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Vietnam scraps ASEAN tariffs, but imports crash - ANALYSIS

By Staff reporter | 1 March 2018

Toyota Vietnam assembly activity. Low scale economies make manufacturing in Vietnam more costly than in neighbouring ASEAN countries

Toyota Vietnam assembly activity. Low scale economies make manufacturing in Vietnam more costly than in neighbouring ASEAN countries

Vietnam has cut import tariffs to zero on completely built-up (CBU) vehicles originating from southeast Asia at the beginning of the year - the third cut in as many years as the country moved to fulfil its commitments under the ASEAN Free Trade Agreement (AFTA).

This was the last round in a prolonged programme of reciprocal tariff cuts that has culminated in all but the most sensitive customs items from neighbouring countries now incurring zero import tariffs.

Previous CBU vehicle import tax cuts, to 50% in 2015, 40% in 2016 and 30% in 2017, have helped lift the local vehicle market by lowering prices of imports and putting pressure on local producers to become more competitive.

Combined with low interest rates and strong economic growth in recent years, affordability has improved significantly in what for many years was one of the world's most expensive automotive markets.

Vehicle sales in the country have increased exponentially since the market fell to a cyclical low of around 82,000 units in 2012 - when the central bank was forced to hike interest rates aggressively amid spiralling inflation and a tumbling local currency.

The market hit a record high of 272,000 units in 2016, according to member data supplied by the Vietnam Automobile Manufacturers' Association (VAMA), while other sources suggest total vehicle sales exceeded 304,000 units that year.

VAMA's data also shows the market declining by 8% to 251,000 units in 2017, in part due to consumers holding back on purchases on the expectation of further tariffs cuts. Of these sales, around 94,000 were CBU imports, down from 113,500 units in 2016.

Local vehicle manufacturers have worked hard to fend off the competitive threat from larger and more integrated vehicle producers in the region, with a little help from the government. Vietnam's limited components industry and its lower economies of scale mean that without significant government protection its vehicle industry is fighting a losing battle with manufacturers in Thailand and Indonesia.

Some analysts calculate that vehicle production costs are on average 20% higher in Vietnam than in the larger ASEAN markets.

Some analysts calculate that vehicle production costs are on average 20% higher in Vietnam than in the larger ASEAN markets.

Nevertheless, Vietnamese consumers last year were looking forward to some hefty car discounts come January as a result of this latest round of import tariff cuts. Many had signed up to savings of as much as US$2,000 on compact models such as the Thai-made Toyota Vios and in the region of US$1,500 on smaller models. This roughly equates to 10-15% off last year's prices, on top of smaller price cuts in previous years.

New regulatory regime upsets importers

In a surprise development towards the end of last year, the Vietnamese government announced a new regulation – perhaps in a last-ditch attempt to provide some form of protection for the country's fledgling automotive industry.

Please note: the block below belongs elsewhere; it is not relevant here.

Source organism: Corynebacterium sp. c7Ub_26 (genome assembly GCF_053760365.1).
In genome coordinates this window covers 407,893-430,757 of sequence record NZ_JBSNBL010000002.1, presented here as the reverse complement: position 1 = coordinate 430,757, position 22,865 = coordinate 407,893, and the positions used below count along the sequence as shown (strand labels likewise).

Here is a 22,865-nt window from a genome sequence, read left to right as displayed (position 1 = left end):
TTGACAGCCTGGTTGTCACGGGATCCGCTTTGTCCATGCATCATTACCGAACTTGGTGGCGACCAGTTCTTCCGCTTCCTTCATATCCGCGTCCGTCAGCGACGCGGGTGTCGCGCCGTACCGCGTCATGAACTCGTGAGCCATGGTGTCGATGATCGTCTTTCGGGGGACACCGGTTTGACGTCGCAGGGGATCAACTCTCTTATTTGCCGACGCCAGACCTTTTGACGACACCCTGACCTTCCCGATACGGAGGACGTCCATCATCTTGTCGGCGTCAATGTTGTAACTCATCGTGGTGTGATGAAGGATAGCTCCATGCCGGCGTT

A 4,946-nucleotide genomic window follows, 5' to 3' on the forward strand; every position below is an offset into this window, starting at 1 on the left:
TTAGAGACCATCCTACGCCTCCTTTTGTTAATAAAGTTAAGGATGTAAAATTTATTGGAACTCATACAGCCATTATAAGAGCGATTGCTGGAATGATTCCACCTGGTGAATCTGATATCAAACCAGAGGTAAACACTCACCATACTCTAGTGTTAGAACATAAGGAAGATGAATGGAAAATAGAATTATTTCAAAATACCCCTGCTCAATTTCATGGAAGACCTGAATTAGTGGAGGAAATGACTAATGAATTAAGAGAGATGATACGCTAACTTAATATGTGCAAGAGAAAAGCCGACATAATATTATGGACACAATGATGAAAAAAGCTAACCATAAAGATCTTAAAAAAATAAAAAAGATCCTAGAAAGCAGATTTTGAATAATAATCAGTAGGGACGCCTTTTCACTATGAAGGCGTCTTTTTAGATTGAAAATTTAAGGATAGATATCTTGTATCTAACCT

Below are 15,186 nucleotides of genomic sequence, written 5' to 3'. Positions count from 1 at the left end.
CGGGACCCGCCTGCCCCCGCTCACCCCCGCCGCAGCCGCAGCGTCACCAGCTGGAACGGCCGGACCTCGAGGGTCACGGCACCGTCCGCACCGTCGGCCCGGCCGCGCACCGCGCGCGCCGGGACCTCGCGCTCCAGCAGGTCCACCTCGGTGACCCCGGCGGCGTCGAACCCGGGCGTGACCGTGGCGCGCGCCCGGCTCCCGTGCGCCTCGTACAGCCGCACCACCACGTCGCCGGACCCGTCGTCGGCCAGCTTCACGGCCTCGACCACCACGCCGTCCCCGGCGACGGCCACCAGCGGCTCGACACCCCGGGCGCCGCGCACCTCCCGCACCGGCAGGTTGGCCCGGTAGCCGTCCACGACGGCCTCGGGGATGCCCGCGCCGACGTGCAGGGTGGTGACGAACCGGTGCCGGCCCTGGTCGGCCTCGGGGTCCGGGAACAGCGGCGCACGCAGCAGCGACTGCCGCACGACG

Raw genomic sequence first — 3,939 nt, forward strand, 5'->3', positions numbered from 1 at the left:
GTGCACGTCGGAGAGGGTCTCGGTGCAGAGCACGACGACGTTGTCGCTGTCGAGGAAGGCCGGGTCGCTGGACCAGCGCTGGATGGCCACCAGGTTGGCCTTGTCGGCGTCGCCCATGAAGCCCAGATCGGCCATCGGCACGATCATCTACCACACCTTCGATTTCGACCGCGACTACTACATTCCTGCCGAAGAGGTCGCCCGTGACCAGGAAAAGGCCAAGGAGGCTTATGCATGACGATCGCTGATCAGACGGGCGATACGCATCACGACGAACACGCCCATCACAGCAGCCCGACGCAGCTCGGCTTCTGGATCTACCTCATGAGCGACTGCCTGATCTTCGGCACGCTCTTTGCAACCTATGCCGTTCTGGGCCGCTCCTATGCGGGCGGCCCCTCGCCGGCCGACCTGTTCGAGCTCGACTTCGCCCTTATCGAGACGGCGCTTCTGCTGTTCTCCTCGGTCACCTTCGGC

Clause 116/2017/ND-CP on vehicle manufacturing/assembly, importation, maintenance and warranty businesses, went into effect at the beginning of 2018 – which stipulates that all imported vehicles are required to have Vehicle Type Approval (VTA) certification issued by an authorised agency in the country of origin.

New emissions and safety standards have also been established, as well as minimum manufacturer warranties terms and the obligation to provide aftersales services.

The new regulation could mean the end of the road for grey-market importers in the country, which mostly source vehicles from intermediate countries and companies and will likely struggle to supply all the necessary vehicle documentation and other provisions.

All market participants have been affected by the new regulations, however, including authorised importers and distributors who still seem to be working out how to respond to these unexpected developments.

Many authorised dealers in the country are reported to have stopped taking orders from buyers of imported vehicles due to the regulatory uncertainty, while others have tried to renegotiate sales contracts or have cancelled orders unilaterally.

Imports ground to a halt at the end of last year, with imports from Indonesia falling to zero in January while just a small fraction of the normal volume was brought in from Thailand –which was by far the largest vehicle exporter to Vietnam last year.

The VAMA data shows a sharp rebound in vehicle wholesales in January, of over 29% to 25,381 units – albeit from weak year earlier levels. It will be interesting to see if this trend is sustained in February, with far less imported stock entering the market.

Affected countries such as Thailand and Indonesia, and even Japan, have urged Vietnam to withdraw or revise the new regulation.

Furthermore, Indonesia is preparing to send a trade delegation to Vietnam at the end of this month in an attempt to protect its CBU trade with its neighbour, which it says was worth some US$85m last year after it began exporting built-up Toyota Fortuner SUVs in the previous year.

The ASEAN isn't exactly the best global example of a successful free trade area as far as the automotive industry goes, with domestic production still dominating national markets and national interests always taking priority. It will be interesting to see in the next month or so how this situation is resolved.